The main functions of performance management

Traditionally speaking, performance management encompasses renumeration, promotions, discipline and development, but it has some more holistic components these days. As it exists at such a granular level, it’s an entirely iterative process — i.e. not just one that looms annually. Performance management should be flexible in order to update objectives in real time and guide day-to-day 360 feedback.

  1. Setting expectations to ensure employees are efficiently channelling their efforts towards organisational goals. This also ensures work is planned around achievable metrics and that a universal language is created so every employee understands what is equitable.
  2. Continuously monitoring individual performance to better course correct. Through regular review and feedback, managers can flag areas of weakness and strengths — thereby creating better channels of communication in the process.
  3. Rating performance — or perhaps, more holistically, giving weight to certain behaviours and thought processes against organisational standards.
  4. Recognising outstanding performance. It’s a vital function of not just HR but workplace culture that high achievers are acknowledged for their efforts, not least of all because they are making clearly valued and impactful contributions.
  5. Developing employees’ ability to self-evaluate. While performance management largely involves HR’s intervention, those interventions ultimately equate to employees improving their own work processes, applying new skills on the job, and imparting their own understanding onto peers.

Why is performance management important?

Performance management is vital to not only the day-to-day work of your employees, but their career with your organisation. And you want employees to have as long and frutiful a career as possible with you, because that means the talent you help foster is being reinvested back into your organisation (and not elsewhere). It’s a trickle-down effect, or from-the-ground-up phenomenon, depending on your point of view.

Benefits for employees

Creating a universal language is something we often talk about. We do so because any blurred lines across communication, expectations and standards can result in attrition, poor work ethic, low quality output and general dissension amongst the troops who are reprimanded using unclear framework.

Hence, defined performance management shouldn’t be a cookie cutter approach, but a clarifying experience. It clearly outlines the responsibilities and success criteria of a job role, thereby motivating employees to perform better, increasing their drive for innovation and enhancing their own ability to self-reflect. Of note: A strong performance management system will have both appropriate consequences and recognition for employees.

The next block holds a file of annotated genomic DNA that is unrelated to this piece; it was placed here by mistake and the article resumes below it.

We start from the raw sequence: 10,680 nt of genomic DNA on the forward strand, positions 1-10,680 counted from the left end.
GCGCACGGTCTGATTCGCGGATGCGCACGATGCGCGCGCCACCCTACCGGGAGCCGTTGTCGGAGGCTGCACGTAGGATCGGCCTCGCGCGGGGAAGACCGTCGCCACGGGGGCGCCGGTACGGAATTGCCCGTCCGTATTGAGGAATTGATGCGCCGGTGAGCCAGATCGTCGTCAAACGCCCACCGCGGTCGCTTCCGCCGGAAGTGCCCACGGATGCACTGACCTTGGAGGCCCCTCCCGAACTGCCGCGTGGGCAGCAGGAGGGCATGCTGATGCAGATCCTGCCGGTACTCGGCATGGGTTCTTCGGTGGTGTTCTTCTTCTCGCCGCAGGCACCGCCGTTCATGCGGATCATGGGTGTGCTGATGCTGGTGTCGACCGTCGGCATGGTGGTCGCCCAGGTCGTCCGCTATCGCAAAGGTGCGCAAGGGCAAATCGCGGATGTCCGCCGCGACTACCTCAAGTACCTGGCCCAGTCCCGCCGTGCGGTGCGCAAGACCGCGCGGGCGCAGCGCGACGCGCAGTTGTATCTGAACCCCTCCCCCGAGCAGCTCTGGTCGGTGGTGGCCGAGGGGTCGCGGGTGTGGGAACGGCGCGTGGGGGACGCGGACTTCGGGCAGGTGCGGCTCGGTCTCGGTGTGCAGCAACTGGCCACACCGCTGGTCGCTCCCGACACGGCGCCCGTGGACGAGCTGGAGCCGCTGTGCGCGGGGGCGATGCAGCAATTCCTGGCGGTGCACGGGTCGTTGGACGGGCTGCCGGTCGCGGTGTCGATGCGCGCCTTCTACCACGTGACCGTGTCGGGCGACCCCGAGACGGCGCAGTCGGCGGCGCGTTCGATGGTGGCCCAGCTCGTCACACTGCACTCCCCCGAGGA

Advantage for managers

Employees who are self-motivated, hungry for success, and perhaps most importantly, invested in helping their team and organisation succeed—because they understand the impact of their own work—are an asset to their managers. They require less oversight, giving leadership time back for other important tasks, allowing managers to also better discern the low performers from those who are doing well.

On this latter note, learning pathways and other performance management strategies can then be better designed and implemented, given the clearer insight into those who need it. Overall? Managers don’t need to micromanage and can feel more confident in their team’s autonomy.

Impact on organisation

Informed employees = more efficient teams = a high performing organisation. And that’s just the shorthand of it. Performance management outlines organisational goals at a value driven level; by defining the capabilities and job roles that contribute to these, you’re giving meaning to even the smallest of tasks.

The function also facilitates fairer administrative action, considering a framework is pre-determined and universally recognised, smarter resource management, and easier change management thanks to that organisation-wide articulation of business goals and the pathways needed to realise them.

Venn diagram contrasting the core functions of talent management and performance management.

Implementing effective performance management & talent management

As we’ve said a few times already, both performance and talent management should be iterative processes. There are a few reasons for this, but by and large the one to really consider is the project lifecycle.

Many employees will have to divide their time between multiple tasks in any given week, and each of those tasks will have varying timeframes attached. In that way, the traditional annual feedback model isn’t going to cut it, nor is the idea that it’ll be the same questions asked year in and year out.

How to create a talent management strategy

The specs will look different for your organisation, but the steps are largely universal. Even if you have a current talent management process in place, it’s helpful to go back to basics and evaluate just how impactful it is on strategic business objectives.

  1. Start as higher order as possible by identifying key organisational goals and priorities. Prioritise them how you please, but consider the short and long term impacts. You can’t define the talent you need without understanding exactly what you need them for.